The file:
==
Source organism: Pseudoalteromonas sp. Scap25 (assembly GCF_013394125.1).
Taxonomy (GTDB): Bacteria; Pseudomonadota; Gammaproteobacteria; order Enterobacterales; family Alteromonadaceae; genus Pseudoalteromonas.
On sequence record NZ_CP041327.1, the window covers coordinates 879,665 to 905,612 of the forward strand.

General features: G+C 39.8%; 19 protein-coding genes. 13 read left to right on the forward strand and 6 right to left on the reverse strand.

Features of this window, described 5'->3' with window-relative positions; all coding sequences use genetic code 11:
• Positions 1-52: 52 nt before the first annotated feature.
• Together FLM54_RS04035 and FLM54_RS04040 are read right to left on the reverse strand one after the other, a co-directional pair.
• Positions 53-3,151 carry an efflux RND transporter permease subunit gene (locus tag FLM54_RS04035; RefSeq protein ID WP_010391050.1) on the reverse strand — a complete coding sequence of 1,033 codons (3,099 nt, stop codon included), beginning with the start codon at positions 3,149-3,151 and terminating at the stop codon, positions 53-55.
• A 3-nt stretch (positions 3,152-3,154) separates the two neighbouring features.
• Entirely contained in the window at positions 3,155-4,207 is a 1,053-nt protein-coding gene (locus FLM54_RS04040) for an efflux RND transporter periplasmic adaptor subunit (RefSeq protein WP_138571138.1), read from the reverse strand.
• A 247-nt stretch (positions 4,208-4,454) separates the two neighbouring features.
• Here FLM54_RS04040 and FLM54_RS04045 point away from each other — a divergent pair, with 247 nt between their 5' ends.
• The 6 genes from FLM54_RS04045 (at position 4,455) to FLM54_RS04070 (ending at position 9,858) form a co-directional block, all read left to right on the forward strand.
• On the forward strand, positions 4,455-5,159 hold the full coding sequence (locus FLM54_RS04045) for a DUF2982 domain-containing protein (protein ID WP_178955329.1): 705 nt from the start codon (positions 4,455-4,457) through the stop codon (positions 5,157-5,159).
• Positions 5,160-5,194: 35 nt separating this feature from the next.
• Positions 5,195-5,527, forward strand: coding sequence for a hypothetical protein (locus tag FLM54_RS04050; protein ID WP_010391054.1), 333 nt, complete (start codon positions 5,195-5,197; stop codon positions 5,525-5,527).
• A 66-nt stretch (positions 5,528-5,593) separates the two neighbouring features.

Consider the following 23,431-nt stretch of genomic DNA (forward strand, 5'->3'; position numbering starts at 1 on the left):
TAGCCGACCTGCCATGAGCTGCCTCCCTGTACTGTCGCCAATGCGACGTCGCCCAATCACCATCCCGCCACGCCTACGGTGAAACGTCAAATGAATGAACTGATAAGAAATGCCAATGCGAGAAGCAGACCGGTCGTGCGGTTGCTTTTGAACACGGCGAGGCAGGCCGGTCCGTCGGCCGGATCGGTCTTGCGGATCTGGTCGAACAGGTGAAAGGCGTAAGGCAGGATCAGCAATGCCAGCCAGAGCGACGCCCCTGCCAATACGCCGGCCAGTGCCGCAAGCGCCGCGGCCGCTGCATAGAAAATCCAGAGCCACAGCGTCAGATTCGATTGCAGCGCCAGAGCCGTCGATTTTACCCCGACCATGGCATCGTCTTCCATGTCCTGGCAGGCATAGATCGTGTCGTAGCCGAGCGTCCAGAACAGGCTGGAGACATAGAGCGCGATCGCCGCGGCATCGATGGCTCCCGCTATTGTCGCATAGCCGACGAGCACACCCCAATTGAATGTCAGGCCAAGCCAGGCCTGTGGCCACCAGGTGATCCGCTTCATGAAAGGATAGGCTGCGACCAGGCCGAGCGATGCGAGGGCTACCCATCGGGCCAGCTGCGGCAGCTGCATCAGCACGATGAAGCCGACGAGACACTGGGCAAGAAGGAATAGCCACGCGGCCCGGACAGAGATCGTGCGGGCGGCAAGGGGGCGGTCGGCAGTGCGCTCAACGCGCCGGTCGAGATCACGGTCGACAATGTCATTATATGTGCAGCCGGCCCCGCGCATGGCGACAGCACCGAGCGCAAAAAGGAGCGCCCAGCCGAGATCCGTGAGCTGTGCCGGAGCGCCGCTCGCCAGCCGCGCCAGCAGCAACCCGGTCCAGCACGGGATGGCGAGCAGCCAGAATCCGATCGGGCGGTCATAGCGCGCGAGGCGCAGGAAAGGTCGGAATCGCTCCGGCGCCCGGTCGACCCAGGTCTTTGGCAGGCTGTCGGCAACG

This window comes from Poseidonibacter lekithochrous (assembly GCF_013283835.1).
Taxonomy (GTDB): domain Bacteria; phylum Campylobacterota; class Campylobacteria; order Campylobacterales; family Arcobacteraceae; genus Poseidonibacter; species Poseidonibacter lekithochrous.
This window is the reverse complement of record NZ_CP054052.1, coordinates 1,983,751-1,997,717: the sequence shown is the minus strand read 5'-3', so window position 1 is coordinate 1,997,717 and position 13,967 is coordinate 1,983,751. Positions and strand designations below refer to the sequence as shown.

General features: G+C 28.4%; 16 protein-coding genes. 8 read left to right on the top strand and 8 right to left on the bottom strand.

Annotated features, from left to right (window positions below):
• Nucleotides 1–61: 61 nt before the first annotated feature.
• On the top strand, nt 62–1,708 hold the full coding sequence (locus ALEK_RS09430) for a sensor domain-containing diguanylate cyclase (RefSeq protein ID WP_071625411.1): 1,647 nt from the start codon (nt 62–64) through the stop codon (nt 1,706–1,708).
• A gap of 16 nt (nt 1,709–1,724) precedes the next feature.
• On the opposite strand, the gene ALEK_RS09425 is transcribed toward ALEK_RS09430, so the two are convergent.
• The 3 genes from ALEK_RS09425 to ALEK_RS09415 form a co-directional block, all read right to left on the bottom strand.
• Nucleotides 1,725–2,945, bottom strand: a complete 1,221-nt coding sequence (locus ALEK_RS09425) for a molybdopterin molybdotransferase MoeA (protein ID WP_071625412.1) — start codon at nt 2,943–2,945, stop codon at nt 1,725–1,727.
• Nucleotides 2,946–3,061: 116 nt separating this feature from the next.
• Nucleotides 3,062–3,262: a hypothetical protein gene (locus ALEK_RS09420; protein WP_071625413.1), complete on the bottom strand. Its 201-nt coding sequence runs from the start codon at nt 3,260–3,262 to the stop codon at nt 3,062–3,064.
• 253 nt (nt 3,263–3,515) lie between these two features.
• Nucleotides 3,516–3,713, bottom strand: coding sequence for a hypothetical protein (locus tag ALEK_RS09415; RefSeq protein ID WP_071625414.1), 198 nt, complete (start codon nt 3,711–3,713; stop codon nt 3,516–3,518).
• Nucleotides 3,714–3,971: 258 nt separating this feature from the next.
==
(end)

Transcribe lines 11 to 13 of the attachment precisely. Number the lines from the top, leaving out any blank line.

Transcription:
• A 247-nt stretch (positions 4,208-4,454) separates the two neighbouring features.
• Here FLM54_RS04040 and FLM54_RS04045 point away from each other — a divergent pair, with 247 nt between their 5' ends.
• The 6 genes from FLM54_RS04045 (at position 4,455) to FLM54_RS04070 (ending at position 9,858) form a co-directional block, all read left to right on the forward strand.